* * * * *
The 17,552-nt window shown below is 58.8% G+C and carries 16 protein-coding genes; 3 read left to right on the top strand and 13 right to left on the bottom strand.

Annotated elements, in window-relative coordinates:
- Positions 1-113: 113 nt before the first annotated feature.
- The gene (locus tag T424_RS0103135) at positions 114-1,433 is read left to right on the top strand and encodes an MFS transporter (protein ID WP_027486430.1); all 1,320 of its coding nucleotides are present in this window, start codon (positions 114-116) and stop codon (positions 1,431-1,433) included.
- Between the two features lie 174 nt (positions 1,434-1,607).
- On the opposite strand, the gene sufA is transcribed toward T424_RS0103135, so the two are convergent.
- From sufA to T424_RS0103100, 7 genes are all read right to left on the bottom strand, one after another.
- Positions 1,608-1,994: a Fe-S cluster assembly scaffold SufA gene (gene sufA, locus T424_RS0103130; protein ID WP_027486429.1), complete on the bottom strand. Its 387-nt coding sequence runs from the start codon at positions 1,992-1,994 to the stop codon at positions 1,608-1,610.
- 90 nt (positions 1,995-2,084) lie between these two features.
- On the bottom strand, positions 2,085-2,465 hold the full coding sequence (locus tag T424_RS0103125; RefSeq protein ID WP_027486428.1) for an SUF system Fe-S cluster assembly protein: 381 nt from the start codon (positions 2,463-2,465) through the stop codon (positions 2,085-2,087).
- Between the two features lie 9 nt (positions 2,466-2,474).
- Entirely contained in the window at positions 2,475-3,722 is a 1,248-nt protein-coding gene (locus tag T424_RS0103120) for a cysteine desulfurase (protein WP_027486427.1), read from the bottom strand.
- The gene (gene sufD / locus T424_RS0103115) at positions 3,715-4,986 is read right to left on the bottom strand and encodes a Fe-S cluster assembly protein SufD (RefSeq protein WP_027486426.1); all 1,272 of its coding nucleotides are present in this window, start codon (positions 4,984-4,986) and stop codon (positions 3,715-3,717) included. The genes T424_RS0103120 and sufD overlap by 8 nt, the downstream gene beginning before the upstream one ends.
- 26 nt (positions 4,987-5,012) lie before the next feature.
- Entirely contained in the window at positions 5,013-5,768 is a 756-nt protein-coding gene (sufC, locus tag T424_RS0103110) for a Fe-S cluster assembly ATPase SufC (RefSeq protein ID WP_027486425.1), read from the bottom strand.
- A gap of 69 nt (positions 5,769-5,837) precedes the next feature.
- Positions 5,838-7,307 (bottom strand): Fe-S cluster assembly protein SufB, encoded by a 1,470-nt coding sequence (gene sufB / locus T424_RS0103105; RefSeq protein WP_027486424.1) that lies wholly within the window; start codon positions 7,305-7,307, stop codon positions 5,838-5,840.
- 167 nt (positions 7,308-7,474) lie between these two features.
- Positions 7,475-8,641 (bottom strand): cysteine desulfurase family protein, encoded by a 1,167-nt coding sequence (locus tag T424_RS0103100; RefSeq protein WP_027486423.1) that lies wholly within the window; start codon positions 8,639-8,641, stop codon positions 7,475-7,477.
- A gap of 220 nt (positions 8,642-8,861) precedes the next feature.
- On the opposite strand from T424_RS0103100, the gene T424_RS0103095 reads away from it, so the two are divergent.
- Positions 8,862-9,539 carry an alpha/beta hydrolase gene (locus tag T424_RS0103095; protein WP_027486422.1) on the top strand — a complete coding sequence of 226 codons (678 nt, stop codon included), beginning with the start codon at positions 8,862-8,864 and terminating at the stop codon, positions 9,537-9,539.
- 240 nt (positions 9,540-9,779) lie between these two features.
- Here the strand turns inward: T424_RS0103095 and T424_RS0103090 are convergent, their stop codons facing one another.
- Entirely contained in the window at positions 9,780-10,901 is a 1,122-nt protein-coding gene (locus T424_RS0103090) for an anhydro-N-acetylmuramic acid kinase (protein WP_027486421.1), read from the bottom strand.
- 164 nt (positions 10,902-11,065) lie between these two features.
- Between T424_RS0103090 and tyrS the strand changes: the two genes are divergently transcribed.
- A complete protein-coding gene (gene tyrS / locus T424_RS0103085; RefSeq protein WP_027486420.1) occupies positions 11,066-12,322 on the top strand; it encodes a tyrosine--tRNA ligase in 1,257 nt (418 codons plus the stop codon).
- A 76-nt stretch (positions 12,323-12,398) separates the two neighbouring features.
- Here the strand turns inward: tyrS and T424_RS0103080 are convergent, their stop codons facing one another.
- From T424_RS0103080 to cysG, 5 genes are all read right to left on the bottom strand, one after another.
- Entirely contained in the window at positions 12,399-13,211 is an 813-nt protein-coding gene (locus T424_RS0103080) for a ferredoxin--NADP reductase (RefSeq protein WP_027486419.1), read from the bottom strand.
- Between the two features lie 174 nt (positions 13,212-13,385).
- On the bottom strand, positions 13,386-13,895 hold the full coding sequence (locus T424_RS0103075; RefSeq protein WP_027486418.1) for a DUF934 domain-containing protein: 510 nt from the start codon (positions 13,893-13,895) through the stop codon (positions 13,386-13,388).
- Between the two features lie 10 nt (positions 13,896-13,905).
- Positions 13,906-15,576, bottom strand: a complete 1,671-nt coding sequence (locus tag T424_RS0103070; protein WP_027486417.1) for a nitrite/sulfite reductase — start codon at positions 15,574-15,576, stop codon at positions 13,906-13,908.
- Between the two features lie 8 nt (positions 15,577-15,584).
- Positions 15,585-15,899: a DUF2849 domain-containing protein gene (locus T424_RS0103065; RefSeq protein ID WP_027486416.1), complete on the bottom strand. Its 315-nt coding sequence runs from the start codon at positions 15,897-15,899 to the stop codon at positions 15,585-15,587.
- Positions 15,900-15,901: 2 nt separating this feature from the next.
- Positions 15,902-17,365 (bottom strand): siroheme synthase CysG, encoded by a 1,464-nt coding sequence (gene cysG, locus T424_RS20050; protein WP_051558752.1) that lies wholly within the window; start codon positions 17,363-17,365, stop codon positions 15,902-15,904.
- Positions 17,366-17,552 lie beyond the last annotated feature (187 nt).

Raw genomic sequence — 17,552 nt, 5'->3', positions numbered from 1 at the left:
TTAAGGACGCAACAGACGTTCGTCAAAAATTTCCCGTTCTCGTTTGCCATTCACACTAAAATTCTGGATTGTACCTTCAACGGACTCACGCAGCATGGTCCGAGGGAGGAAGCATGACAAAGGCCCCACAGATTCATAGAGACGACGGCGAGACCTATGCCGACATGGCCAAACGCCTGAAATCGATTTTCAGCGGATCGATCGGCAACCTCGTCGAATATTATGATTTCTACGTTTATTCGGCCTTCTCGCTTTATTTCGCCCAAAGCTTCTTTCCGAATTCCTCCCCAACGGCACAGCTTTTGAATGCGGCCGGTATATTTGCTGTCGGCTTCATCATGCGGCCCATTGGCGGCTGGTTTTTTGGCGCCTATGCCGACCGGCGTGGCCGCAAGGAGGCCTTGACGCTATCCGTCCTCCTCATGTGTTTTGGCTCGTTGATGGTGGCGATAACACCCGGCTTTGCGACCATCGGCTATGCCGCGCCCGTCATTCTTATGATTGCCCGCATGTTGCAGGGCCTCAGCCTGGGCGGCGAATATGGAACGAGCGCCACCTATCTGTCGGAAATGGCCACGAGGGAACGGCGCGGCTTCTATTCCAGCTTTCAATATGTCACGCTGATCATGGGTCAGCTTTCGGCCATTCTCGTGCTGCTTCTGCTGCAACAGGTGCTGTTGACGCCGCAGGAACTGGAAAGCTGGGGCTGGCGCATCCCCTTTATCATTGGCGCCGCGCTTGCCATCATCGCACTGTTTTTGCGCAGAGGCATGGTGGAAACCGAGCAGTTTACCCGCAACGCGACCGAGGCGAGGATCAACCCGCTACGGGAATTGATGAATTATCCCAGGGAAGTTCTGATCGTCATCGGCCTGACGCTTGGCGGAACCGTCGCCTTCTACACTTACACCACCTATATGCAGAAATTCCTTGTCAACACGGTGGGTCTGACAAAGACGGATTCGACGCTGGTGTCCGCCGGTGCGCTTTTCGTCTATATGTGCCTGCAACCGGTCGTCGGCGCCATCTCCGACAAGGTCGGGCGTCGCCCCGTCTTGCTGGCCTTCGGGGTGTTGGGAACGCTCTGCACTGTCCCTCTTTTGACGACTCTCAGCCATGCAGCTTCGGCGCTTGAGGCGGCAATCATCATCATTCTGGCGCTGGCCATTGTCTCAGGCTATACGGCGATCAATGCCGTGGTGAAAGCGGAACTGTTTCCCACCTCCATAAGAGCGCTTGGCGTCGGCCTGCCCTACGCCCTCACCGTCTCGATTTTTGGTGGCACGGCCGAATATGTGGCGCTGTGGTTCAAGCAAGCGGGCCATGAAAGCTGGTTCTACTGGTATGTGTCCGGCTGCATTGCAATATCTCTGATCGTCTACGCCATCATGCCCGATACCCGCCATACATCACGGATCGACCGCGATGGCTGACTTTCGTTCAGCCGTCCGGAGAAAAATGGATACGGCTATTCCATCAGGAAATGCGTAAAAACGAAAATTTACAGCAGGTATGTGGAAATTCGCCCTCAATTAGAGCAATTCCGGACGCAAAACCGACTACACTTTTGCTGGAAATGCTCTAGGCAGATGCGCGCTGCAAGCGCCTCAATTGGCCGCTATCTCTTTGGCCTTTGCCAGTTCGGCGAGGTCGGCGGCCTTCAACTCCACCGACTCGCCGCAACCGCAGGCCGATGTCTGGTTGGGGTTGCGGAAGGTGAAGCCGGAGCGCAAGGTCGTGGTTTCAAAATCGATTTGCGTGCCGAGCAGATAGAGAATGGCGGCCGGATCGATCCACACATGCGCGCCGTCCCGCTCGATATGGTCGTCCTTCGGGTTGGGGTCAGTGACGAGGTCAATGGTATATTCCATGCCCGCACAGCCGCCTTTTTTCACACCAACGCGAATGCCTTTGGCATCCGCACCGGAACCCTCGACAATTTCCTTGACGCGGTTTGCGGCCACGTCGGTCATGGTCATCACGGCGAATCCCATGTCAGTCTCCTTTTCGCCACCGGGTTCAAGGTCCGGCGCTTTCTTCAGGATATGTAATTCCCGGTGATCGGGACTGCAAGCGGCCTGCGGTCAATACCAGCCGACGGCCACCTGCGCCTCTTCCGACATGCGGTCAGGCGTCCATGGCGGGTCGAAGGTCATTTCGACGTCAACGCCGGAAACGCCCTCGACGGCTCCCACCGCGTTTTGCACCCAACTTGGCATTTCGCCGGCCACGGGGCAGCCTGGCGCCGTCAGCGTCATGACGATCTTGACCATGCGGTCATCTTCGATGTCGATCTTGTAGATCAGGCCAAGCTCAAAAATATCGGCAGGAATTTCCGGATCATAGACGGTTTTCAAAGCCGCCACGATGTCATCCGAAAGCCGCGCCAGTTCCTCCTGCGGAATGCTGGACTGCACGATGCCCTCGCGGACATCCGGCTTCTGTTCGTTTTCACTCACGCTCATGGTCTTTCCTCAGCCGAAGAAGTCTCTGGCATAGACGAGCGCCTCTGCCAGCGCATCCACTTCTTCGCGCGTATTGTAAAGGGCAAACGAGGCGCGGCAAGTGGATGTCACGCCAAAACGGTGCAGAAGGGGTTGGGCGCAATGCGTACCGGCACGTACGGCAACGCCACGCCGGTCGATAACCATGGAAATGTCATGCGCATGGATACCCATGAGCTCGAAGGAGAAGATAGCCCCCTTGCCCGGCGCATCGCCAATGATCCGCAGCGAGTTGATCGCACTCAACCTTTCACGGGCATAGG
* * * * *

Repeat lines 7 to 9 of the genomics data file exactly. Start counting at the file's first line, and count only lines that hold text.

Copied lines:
- From sufA to T424_RS0103100, 7 genes are all read right to left on the bottom strand, one after another.
- Positions 1,608-1,994: a Fe-S cluster assembly scaffold SufA gene (gene sufA, locus T424_RS0103130; protein ID WP_027486429.1), complete on the bottom strand. Its 387-nt coding sequence runs from the start codon at positions 1,992-1,994 to the stop codon at positions 1,608-1,610.
- 90 nt (positions 1,995-2,084) lie between these two features.